And Asuncion has a legion of supporters, who help repair the dozen boats dry-docked on the levee, and who are in agreement that he's being persecuted by Water District officials. Richard Santos, the District's current board chairman, is also a member of the South Bay Yacht Club, whose two-story, blue headquarters sits about 100 yards from Asuncion's boats. The Yacht Club's dock has seen better days, with rusting, dilapidated boats sitting among head-high tule reeds.

"John has a nice place," says Bruno Gallelli, who owns a cleaning business and whom Asuncion taught to sail five years ago. "The South Bay Yacht Club has a bad reputation. They don't abide by weed abatement. I sent a letter to Gray Davis about it when he was in office. They have boats with engines leaking. There's pollution. The South Bay Yacht Club does what it wants and they don't want anybody else in the area."

Gallelli says he was with his 11-year-old son and Asuncion a year ago when a driver approached the three on the levee. When Asuncion told the driver he couldn't park on the levee, the driver became belligerent, asking to see a deed to the property. The driver made a three-point turn, backing into Asuncion's leg and almost hitting his son. "He made a comment like, 'I'm going to get you,'" Gallelli says.

Now, Asuncion believes that Water District officials are intent on harming him. His main piece of evidence is a comment Santos made at a District meeting last year. Responding to another board member who said he was meeting with Asuncion in Alviso, Santos alluded to "pirates" and said he'd be willing to accompany the District official and protect him with a shotgun.

"I caught them with their pants down," Asuncion says. "He was stupid enough to make the statement at a public meeting."

Santos, a former San Jose fire captain, says he never threatened Asuncion and went against the judgment of other board members when he allowed Asuncion to speak at a June meeting and repeat the allegations. Santos says the main issue is selective enforcement. Asuncion has cut down weeds, put down wood shavings inside the levee and parked his boats without obtaining permits from the San Francisco Bay Conservation and Development Commission, which regulates activities that could pollute the bay.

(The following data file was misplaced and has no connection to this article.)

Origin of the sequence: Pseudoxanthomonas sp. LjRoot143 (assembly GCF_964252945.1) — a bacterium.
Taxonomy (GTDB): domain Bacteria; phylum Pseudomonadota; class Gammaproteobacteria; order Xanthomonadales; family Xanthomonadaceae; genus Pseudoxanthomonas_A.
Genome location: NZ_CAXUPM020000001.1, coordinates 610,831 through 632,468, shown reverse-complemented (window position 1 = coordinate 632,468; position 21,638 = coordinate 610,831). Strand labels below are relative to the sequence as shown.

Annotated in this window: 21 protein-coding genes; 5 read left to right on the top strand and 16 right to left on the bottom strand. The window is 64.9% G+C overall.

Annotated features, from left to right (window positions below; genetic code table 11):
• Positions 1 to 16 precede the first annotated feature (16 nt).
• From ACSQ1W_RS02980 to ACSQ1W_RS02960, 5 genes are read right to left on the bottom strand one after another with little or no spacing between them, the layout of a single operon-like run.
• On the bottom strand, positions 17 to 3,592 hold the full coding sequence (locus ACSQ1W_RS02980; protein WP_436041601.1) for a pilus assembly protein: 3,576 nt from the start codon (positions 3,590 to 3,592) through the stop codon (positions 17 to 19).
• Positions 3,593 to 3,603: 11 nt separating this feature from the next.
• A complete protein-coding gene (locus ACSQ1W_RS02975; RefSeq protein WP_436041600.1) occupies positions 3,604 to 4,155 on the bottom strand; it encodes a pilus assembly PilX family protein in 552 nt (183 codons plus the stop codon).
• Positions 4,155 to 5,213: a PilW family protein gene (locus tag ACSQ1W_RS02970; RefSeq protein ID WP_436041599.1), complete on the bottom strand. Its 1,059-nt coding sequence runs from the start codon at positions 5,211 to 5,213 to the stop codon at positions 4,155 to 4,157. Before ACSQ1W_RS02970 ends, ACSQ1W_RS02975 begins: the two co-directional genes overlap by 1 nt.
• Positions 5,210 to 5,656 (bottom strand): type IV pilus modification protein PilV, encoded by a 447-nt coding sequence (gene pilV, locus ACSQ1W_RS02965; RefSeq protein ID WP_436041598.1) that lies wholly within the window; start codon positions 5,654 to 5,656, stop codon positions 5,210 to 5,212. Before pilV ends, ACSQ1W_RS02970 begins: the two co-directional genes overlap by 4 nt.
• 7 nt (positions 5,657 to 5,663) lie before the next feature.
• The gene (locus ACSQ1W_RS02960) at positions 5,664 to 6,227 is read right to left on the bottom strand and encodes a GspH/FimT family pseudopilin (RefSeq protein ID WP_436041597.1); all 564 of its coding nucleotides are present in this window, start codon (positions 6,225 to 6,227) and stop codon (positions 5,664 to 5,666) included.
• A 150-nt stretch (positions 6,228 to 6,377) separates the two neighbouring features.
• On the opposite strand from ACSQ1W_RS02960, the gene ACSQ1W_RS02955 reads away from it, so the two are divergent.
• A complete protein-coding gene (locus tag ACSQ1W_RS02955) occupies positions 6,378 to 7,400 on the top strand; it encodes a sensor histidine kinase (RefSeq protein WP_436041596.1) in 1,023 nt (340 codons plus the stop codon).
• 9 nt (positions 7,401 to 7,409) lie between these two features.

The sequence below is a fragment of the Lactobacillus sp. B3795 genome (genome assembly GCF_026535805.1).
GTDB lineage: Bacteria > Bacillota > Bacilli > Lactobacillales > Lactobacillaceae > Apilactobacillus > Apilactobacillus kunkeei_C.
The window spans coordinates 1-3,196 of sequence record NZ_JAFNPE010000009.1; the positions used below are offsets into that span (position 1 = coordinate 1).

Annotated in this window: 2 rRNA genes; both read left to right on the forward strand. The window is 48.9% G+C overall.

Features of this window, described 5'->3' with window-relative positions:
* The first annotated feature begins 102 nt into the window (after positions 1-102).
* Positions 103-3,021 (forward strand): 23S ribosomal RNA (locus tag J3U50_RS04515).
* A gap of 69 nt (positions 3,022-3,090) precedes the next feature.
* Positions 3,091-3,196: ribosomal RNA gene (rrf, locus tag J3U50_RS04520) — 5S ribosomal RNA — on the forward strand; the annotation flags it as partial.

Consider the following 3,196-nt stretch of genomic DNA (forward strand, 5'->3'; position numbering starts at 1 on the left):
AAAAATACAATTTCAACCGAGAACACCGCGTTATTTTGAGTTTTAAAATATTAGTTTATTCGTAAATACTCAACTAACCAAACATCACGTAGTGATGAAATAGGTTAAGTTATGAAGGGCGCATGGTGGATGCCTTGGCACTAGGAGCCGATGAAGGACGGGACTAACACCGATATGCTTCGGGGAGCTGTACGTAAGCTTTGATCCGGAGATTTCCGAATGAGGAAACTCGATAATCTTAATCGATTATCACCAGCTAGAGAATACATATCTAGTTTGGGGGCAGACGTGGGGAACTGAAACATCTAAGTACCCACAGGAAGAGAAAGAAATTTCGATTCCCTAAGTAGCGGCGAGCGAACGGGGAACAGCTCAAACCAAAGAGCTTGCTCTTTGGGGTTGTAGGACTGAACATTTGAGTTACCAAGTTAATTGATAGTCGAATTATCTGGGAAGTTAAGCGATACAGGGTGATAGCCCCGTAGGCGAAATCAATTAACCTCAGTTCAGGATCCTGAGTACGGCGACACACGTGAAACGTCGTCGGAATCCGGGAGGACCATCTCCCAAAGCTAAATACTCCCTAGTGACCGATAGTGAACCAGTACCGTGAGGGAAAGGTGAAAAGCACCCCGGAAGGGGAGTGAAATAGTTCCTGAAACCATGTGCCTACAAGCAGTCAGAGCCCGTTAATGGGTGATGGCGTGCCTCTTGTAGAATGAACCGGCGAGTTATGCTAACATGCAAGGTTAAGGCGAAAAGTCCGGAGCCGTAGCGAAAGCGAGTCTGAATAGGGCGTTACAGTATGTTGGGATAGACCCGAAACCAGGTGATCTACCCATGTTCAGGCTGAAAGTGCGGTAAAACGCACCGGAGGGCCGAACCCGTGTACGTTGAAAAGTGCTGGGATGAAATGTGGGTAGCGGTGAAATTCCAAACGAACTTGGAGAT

"The BCDC has never cited him for operating without permits," Santos says. "That's their obligation. They haven't stayed on top of it. For years, they have refused to enforce the law out here. They do it in Sausalito and more affluent areas. But they don't do it here."

Judgment Won

The Water District won a judgment against Asuncion and his school, the Blue Whale Sailing School. The judgment, written by Superior Court Judge William Elving, clarified access to Asuncion's property—both on the levee and on a concrete dock on Asuncion's property. Elving found that Asuncion had "verbally assailed, challenged and/or otherwise menacingly approached district employees" and ordered fences, signs, poles, sheds and structures to be removed.

But the Water District never moved on Elving's ruling. Santos says the district has to wait for the Conservation and Development Commission to act first.

Asuncion, meanwhile, says he lost the case because his attorneys failed to show for the hearing. He plans to appeal and has documents to show that the dock he owns is open to the public "for the loading and unloading of freight" and that "reasonable regulations may be imposed."

Even so, not everything he says adds up. His piece of property, which he said was worth $700,000, was purchased in 2000 for $150,000. Not long afterward,

Asuncion put it on the market for $1.1 million, but there were no takers. The land is also closer to a half acre than a full acre.

Additionally, it doesn't appear the land will be developed in the way Asuncion claims it will be. His property is on top of and behind a levee. He'll need permits to build from the Conservation and Development Commission, which is unlikely to issue building permits in a highly flood-prone area. Asuncion says there are big plans for Alviso—and he's right. There are plans to put a trail on top of the levee.

And what about the Master Plan that has already brought new two-story homes to the area? "That doesn't mean we'll be building stuff on top of levees," says Councilman Chuck Reed, whose district includes Alviso.


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From the August 3-9, 2005 issue of Metro, Silicon Valley's Weekly Newspaper.

Copyright © 2005 Metro Publishing Inc. Metroactive is affiliated with the Boulevards Network.